Overall, the effect of UETA and ESIGN is to allow digital signatures to have the same effect as a physical signature. Congress wanted to allow businesses to benefit from the efficiency of transmitting and signing documents electronically and to free businesses from being required to keep a warehouse full of contracts. Although it is difficult to imagine now, the Congressional Record is replete with the concern that electronic signatures would somehow be less valid than physical signatures unless Congress acted. The courts have interpreted both the UETA and ESIGN in a way to help facilitate digital transactions, which has allowed the digital economy to grow. Indeed, UETA and ESIGN have allowed credit card applications, loan applications, and other transactions to be performed online while still being enforceable.

How Do UETA and ESIGN Apply to Blockchain-Based Smart Contracts

The key to the applicability of UETA and ESIGN to blockchain-based smart contracts is the cryptographic key with which blockchain-based smart contracts are signed and acknowledged. From our perspective, asymmetric key encryption falls squarely within the both the language and intent of ESIGN and UETA as an “electronic signature.”

In short, one way for a party to express agreement with the terms of a blockchain-based smart contract is to provide its digital signature utilizing a cryptographic key. This signature, expressed using the blockchain’s asymmetric key encryption, is similar to the initial digital signatures that early forms of UETA envisioned. UETA defined “electronic signature” as “an electronic sound, symbol, or process attached to or logically associated with a record and executed or adopted by a person with the intent to sign the record.” An electronic signature therefore has two components: the signature, in whatever form it is, and the intent to sign.

Courts have interpreted the requirement for the signature and the intent to sign broadly. For example, courts have found that typing “Thanks” plus the sender’s name in an email constitutes a signature. The court in that case noted that the plaintiff manually typed her name, as opposed to having a default signature automatically attached by her email program. This is a low bar to set to allow UETA to enforce the contract.

By contrast, parties using blockchain-based smart contracts would negotiate terms and then each party would need to use their cryptographic key, unique to them, to sign off on the contract. The cryptographic key would be either a “symbol or process attached to or logically associated with a record,” and the deliberate signing off would demonstrate each party’s “intent to sign the record.” Regardless of the specific contract terms, the fact that a blockchain-based smart contract can require the participants to sign the contract through the cryptographic key should assure courts that a blockchain-based smart contract is a legally-binding agreement under UETA and ESIGN.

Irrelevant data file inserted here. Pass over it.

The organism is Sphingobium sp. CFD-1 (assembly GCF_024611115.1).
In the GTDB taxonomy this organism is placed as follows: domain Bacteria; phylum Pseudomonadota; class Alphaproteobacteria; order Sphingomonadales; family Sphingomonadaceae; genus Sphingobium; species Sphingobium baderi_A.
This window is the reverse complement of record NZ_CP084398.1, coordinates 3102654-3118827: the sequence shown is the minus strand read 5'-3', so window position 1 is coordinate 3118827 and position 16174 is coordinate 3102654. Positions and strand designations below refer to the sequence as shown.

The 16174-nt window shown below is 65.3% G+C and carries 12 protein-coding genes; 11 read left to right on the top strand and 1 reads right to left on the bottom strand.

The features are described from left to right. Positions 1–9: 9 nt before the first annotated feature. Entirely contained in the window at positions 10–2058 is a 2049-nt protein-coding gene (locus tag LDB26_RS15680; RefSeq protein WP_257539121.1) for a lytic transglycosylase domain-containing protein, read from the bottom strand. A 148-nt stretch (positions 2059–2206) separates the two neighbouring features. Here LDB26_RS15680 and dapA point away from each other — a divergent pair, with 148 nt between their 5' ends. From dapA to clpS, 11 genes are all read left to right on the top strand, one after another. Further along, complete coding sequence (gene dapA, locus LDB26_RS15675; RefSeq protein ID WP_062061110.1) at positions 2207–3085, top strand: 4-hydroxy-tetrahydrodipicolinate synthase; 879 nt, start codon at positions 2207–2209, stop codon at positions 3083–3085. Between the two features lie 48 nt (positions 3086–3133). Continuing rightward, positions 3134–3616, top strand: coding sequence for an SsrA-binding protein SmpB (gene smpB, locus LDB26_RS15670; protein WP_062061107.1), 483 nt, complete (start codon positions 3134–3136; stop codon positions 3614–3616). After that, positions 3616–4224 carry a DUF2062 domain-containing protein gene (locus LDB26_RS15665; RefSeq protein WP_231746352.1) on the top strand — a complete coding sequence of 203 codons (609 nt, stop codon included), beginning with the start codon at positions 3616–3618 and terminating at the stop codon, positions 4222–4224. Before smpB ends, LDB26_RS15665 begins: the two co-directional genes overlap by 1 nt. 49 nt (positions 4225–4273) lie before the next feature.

Moreover, a blockchain-based smart contract can prevent some of those factual challenges because the cryptographic nature of the signature for a blockchain-based smart contract can more effectively establish a person’s identity. In a case arising out of Louisiana, a court upheld the applicability of Louisiana’s version of UETA to automobile insurance contracts but held that a genuine issue of fact existed over whether the plaintiff had actually signed the insurance waiver (Bonck v. White, 2012-1522 (La. App. 4th Cir. Apr. 24, 2013); 115 So. 3d 651, 655). The insurance company insisted that she had, but she pointed out that the waiver was signed four days after she met with the insurance agent to apply for insurance. Due to this conflict, the case needed to go back to the trial court for further proceedings. This is not an uncommon issue, as similar cases have arisen in other jurisdictions. These kinds of disputes often boil down to which side can muster enough evidence that the proper person signed the contract or create enough doubt to go to trial, where a jury could be swayed by other concerns.

A blockchain-based smart contract, by contrast, needs to be signed by each party using a cryptographic key that only each party has access to. This cryptographic key is a much more reliable identifier, as it is nearly impossible for someone to forge the key. A third party can see that signature and immediately know who signed it, preventing many disputes about the authenticity of a signature. A party may argue that its cryptographic key was stolen, but the key is unlikely to be stolen because the benefits of stealing the key for an insurance contract or other type of blockchain-based smart contracts are small. In the case of an insurance contract, the beneficiary could not be changed without needing a new smart contract, and the smart contract would ensure that the premium is being paid, which lessens the chance a party could enter into a fraudulent contract. Instead, the cryptographic signing would function much like having witnesses observe the signing of a will. It would create a high barrier to overcome and reduce costs of enforcement because fewer parties would be willing to go to court to contest that they signed a contract with such strong evidence.